Jordan Furlong of “Law Firm Web Strategy,” points out four bad habits of underachieving legal blogs. His number one complaint is the reliance of legal blogs on case commentary for the vast majority of their blog content.
How to Turn This Around
One of the advantages of writing case commentaries is that judges are constantly writing opinions so there is lots of opportunities to use that content for your own blog. The problem is that blogs aren’t the right forum for that kind of writing. A legal blog should be focused on providing its readers with tips and insight often for a non-legal audience. Trust me, non-lawyers will never read a case comment. And other lawyers can find case commentaries in the Daily Journal and the like.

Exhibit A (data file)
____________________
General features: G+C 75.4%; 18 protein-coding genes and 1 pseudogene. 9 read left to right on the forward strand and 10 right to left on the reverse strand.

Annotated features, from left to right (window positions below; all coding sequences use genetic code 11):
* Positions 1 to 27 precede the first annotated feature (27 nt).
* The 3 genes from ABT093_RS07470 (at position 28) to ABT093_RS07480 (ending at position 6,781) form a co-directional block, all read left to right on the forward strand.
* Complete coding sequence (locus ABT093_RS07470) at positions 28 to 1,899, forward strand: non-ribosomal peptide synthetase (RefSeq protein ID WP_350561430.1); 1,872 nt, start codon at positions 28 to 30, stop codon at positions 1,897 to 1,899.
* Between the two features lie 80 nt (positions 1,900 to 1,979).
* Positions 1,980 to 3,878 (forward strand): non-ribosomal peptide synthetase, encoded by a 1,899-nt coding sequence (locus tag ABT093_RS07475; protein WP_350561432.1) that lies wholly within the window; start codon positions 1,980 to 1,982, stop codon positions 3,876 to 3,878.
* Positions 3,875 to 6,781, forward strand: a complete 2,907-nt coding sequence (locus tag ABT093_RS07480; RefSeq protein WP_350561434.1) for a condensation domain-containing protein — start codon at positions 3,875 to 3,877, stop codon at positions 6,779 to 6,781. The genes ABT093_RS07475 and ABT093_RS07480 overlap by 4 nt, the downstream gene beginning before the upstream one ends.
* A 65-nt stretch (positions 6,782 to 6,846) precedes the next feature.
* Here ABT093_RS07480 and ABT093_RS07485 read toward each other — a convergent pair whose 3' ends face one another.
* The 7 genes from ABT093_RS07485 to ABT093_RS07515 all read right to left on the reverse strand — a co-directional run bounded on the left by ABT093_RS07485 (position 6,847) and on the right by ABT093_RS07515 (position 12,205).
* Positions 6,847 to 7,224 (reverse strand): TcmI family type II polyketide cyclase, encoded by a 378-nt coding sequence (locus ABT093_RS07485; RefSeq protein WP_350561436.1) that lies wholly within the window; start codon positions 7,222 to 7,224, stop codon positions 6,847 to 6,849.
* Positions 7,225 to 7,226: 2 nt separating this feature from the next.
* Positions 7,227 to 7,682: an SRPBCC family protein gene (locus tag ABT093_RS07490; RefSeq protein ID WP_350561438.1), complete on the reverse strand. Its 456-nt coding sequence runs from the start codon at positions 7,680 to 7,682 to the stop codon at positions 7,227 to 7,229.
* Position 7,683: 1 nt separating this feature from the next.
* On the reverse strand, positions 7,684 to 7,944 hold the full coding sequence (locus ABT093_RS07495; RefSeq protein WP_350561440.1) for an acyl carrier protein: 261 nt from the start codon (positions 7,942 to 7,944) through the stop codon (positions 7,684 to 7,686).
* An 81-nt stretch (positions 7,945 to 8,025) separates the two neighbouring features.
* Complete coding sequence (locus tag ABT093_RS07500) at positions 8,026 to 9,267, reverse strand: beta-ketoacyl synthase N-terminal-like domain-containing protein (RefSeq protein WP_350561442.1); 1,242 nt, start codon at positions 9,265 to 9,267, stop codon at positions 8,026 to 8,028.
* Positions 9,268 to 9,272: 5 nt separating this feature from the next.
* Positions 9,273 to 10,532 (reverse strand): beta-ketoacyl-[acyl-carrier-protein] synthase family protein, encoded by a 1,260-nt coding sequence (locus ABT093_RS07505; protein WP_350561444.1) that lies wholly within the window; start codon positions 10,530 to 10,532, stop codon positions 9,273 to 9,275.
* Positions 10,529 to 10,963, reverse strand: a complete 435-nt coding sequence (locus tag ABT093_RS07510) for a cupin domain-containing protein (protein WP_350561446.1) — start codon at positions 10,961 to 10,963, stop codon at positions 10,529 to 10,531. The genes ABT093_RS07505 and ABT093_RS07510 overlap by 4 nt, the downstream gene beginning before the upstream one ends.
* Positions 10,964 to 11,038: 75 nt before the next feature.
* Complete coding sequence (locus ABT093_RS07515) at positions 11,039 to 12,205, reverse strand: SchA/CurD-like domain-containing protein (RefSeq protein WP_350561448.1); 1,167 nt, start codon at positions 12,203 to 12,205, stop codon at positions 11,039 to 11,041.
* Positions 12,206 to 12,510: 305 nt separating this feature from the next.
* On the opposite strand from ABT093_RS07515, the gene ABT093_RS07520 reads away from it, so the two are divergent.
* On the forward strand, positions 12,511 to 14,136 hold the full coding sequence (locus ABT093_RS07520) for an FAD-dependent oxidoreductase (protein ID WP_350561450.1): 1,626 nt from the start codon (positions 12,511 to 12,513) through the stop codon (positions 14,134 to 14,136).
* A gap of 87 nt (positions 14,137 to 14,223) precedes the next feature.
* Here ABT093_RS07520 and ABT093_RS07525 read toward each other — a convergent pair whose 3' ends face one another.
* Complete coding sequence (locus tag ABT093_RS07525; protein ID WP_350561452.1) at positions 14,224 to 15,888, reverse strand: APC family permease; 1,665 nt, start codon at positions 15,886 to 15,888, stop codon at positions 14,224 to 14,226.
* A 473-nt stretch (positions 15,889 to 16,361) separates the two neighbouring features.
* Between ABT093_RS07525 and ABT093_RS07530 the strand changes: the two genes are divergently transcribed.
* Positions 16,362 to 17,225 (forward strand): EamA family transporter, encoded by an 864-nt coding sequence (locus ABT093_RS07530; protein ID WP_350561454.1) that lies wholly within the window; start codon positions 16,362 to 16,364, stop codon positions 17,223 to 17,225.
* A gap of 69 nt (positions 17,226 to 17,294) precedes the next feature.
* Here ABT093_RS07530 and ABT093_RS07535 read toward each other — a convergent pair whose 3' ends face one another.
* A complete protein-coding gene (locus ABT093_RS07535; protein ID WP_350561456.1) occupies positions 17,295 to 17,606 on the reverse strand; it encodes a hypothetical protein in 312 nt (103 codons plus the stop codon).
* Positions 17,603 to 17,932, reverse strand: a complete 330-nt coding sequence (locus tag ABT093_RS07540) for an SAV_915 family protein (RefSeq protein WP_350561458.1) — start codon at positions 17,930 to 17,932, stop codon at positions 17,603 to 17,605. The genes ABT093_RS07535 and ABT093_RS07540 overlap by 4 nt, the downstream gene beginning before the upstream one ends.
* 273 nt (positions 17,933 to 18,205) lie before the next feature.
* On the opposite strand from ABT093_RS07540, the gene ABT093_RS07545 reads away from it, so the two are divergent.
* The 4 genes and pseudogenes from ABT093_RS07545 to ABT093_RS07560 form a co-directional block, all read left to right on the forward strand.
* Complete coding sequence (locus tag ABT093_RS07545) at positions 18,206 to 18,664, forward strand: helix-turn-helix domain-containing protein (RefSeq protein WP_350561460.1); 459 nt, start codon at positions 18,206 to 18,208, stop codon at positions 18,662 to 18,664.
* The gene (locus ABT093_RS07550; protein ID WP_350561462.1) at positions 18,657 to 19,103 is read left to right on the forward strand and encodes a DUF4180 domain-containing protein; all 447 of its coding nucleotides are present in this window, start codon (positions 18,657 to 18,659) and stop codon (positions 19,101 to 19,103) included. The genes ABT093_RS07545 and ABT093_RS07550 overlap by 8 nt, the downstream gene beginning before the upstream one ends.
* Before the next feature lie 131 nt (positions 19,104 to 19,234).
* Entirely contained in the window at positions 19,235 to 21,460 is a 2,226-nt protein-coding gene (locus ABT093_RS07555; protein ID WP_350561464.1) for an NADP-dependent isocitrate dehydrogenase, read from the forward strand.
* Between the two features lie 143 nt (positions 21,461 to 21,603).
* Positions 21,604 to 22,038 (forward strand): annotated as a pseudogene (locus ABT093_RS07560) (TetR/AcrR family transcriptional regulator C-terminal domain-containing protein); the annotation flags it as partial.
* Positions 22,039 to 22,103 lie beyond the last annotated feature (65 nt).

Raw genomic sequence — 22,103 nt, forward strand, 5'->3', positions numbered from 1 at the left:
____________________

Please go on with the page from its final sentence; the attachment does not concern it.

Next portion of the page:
A different approach is to ask first whether an opinion actually changes the law? If so, how and why should a reader care? Start not with the case but with the issue the case addresses and begin the post with why this opinion is important to the reader. If you can’t figure out why its important, then it not a case worthy of your time.